- Coastal Equine
Management and Control of Internal Parasites in Horses
Reprinted from horses.extension.org/
Craig Wood, University of Kentucky
Signs of Parasite Infestation
Contrary to popular belief, many horses that have dangerous parasite levels appear to be perfectly healthy. From the outside they may be fat, sleek, and shiny, while on the inside worms are doing irreparable damage. But in other horses, especially young ones, parasites can take a visible toll.
Signs of infestation might include:
dull, rough hair coat
lethargy or decreased stamina
weight loss, coughing and/or nasal discharge
tail rubbing and hair loss
resistance to the bit due to mouth lesions
loss of appetite
unthriftiness or loss of condition
One of the most underutilized tools in an effective parasite control program is the fecal examination, which merely involves taking two to three fresh fecal balls to your veterinarian for laboratory analysis. This simple process can identify the specific parasites infecting a horse. Rarely are the worms themselves visible in the manure. But by counting the types and numbers of parasite eggs present in the fecal sample, your veterinarian can recommend the right deworming agents to do the job. Counts of fecal eggs per gram counts also tell an owner about the degree of parasite infestation on a farm or within a herd. The fecal exam is a cost-effective follow-up to deworming to determine whether the dewormer has worked. It is good practice to do a fecal EPG count within two weeks after deworming.
Management programs that interrupt the life cycle of the parasite before infestation occurs are the keys to successful control. Clean and sanitary stall areas are essential. Manure should be removed and placed in a compost pile or spread on cropland or pastures not being grazed by horses. The larvae in composted manure will be destroyed if sufficient heat is built up. Spreading manure by dragging pastures will decrease incidence of infective larvae if the climate allows for drying of manure.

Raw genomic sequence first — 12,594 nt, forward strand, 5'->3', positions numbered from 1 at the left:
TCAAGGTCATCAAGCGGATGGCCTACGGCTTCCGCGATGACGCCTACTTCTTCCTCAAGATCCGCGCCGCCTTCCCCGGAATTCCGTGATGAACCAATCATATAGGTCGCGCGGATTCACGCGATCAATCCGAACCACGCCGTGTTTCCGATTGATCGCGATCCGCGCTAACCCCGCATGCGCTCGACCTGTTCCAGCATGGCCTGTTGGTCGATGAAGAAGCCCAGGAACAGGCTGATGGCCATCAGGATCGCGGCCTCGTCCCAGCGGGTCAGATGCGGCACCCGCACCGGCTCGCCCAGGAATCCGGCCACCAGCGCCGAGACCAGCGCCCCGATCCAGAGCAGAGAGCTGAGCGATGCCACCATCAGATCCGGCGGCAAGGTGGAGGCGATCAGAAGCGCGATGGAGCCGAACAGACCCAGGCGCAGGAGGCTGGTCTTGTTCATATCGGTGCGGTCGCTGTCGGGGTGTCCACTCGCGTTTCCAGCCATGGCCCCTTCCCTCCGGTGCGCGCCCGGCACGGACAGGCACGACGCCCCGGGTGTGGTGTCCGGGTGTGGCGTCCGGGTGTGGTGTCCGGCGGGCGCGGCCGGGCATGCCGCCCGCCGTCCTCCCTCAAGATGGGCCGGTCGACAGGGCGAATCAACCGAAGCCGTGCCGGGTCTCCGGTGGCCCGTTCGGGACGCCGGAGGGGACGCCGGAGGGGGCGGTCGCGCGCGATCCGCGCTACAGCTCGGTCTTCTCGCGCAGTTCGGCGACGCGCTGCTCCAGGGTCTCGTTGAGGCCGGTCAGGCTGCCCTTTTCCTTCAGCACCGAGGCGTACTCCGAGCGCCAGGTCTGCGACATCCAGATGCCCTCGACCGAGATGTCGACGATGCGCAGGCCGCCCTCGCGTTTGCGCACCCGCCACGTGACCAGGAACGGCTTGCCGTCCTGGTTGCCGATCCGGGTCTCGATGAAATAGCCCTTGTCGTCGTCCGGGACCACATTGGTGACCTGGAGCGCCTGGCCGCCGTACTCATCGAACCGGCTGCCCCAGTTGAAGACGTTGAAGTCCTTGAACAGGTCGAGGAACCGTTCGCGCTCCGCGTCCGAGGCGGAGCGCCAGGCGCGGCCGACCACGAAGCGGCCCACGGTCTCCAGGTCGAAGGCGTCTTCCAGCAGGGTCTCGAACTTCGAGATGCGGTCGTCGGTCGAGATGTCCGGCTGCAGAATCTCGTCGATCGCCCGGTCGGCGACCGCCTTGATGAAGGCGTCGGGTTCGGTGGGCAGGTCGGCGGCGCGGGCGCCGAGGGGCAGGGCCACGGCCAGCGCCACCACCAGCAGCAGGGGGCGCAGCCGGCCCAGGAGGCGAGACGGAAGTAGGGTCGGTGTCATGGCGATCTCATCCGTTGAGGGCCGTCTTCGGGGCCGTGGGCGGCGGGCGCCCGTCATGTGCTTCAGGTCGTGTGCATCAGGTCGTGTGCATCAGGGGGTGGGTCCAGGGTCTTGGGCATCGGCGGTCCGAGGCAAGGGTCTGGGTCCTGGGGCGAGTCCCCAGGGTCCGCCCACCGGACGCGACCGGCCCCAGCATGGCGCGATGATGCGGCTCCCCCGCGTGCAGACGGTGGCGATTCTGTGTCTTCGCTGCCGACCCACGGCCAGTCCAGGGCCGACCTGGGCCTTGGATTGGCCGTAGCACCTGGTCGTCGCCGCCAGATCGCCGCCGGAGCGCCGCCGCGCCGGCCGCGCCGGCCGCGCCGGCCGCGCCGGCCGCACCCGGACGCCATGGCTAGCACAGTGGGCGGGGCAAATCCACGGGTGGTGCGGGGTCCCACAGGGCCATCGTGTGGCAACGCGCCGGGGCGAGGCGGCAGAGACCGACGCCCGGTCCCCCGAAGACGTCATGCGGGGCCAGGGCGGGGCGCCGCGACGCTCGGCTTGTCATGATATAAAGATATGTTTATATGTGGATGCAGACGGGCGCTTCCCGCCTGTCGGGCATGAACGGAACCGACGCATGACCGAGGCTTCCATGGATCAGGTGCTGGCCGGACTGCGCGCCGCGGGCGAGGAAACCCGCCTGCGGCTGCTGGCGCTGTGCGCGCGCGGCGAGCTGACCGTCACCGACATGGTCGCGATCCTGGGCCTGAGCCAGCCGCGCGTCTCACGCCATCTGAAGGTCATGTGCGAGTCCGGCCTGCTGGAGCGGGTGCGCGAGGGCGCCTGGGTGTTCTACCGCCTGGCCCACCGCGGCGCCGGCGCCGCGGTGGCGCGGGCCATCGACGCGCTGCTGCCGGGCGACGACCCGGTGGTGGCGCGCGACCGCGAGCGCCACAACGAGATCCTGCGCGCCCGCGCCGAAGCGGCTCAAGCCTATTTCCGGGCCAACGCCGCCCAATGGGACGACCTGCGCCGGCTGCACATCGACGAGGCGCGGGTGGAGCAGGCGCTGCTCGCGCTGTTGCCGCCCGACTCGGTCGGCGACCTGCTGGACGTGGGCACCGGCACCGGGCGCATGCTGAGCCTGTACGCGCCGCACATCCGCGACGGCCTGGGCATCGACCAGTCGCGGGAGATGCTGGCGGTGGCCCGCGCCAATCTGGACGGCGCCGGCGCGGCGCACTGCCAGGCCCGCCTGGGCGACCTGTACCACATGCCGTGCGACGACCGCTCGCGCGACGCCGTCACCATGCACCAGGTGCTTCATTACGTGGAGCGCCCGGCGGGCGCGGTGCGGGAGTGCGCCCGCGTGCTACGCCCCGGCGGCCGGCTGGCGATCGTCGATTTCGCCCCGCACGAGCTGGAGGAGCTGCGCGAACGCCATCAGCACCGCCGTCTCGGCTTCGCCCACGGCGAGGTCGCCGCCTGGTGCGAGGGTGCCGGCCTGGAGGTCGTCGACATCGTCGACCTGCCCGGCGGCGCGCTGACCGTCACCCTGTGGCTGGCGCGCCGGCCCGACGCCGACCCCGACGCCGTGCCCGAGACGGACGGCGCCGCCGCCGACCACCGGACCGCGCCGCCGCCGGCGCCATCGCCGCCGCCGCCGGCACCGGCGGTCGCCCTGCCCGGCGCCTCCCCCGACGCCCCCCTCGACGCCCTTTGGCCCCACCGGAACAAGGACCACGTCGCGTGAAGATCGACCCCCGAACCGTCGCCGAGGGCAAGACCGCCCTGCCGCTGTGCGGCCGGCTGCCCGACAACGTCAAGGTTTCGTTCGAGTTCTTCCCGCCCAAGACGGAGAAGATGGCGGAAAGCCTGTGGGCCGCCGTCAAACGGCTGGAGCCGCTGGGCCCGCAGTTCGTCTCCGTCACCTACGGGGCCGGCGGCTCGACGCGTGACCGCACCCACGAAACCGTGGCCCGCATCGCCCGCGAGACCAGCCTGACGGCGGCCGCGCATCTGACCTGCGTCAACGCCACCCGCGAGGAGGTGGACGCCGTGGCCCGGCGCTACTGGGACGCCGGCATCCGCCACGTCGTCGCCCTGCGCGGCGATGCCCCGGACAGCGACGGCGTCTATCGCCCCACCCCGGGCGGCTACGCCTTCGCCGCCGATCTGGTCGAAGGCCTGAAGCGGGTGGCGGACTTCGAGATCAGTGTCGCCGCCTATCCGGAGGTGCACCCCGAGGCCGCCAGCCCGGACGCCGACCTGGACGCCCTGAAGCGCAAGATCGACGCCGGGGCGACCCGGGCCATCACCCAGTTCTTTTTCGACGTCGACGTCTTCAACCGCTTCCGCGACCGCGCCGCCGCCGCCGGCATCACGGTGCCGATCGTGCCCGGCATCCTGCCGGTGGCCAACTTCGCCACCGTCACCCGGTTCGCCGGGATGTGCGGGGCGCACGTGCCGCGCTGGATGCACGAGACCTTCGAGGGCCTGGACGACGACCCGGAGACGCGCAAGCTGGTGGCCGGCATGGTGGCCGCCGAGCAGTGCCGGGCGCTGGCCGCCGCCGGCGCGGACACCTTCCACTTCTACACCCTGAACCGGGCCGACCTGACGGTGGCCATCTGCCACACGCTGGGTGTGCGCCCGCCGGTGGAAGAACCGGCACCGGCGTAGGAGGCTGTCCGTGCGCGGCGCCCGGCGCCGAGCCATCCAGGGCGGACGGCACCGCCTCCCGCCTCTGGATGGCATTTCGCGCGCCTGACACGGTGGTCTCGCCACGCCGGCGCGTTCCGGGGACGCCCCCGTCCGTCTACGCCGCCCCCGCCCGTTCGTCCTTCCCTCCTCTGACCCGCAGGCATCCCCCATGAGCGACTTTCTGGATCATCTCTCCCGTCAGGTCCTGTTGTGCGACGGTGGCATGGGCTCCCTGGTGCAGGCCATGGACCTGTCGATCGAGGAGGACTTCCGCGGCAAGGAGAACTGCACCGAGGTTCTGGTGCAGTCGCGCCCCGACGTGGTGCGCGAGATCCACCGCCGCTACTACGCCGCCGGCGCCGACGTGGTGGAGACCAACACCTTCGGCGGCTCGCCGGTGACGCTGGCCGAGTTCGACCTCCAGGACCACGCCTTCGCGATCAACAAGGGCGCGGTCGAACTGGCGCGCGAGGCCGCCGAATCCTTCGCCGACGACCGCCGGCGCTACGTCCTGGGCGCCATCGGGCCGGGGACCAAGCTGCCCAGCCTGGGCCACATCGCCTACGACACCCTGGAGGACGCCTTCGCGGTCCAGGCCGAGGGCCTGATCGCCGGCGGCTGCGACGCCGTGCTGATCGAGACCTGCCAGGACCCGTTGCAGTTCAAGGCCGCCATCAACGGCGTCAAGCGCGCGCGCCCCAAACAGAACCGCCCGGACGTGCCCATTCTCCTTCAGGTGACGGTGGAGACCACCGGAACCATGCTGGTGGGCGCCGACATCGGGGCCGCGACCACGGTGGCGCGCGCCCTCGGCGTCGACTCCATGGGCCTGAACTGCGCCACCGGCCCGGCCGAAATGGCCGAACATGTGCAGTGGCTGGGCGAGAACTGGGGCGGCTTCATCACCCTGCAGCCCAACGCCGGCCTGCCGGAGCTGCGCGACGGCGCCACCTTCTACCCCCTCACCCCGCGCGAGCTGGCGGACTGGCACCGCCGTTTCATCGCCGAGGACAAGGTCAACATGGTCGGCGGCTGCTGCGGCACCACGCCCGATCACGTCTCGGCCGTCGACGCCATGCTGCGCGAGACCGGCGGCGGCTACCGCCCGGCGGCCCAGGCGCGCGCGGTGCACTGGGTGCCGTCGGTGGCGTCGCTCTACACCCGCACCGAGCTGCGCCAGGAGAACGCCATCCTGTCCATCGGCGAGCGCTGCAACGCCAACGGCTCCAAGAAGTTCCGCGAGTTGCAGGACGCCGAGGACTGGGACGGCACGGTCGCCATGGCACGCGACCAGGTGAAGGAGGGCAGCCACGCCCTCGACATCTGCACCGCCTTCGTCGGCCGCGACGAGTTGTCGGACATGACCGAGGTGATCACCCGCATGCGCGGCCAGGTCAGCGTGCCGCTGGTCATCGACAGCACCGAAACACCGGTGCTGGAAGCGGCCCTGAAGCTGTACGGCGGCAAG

Alternative grazing with ruminants (cattle or sheep) and pasture rotation schemes will aid in disrupting the parasite life cycle. Grazing ruminants in rotation with horses will reduce parasite infestation, because most internal parasites are host specific. Pasture rotation may also help by decreasing incidence of overgrazing, thus decreasing ingestion of parasites.
Vacuuming or collecting fecal material in pasture is expensive, but it can be very effective. Grouping horses in pastures according to age will help minimize young horses coming in contact with heavy larval infestations. For example, pasture mares and foals away from other horses less than 2 years of age. Yearling horses often need a different control program than a broodmare. It can be more difficult to control parasites in a herd if all ages and classes of horses are in a pasture together. Be sure to isolate and deworm all new arrivals to the farm. When feeding horses, always provide hay mangers and feed bunks. Feeding horses on the ground and not out of containers increases the risk of parasite infestation. All feeders, buckets, and water troughs should be routinely cleaned to help prevent fecal contamination of feed or water.
Various types of chemicals called anthelmintics, or antiparasitics, have been developed to eliminate parasites. These chemicals work in a number of ways. Some paralyze the parasite, thus allowing the host to expel them. Other chemicals prevent nutrient utilization or limit reproductive capabilities in the parasites, thus killing them or stopping the life cycle. A large number of commercial antiparasitic compounds are currently on the market to remove internal parasites from horses. These antiparasitics are separated into six major classes. The more common classes are avermictins/milbimycins, benzimidazoles, and pyrimides. These anthelmintics are available in different physical forms (paste, feed additives, gel, drench) and are sold under several trade names. Antiparasitics are effective by all routes given, provided an appropriate dose is administered based on the horse’s weight and the entire dose gets into the horse.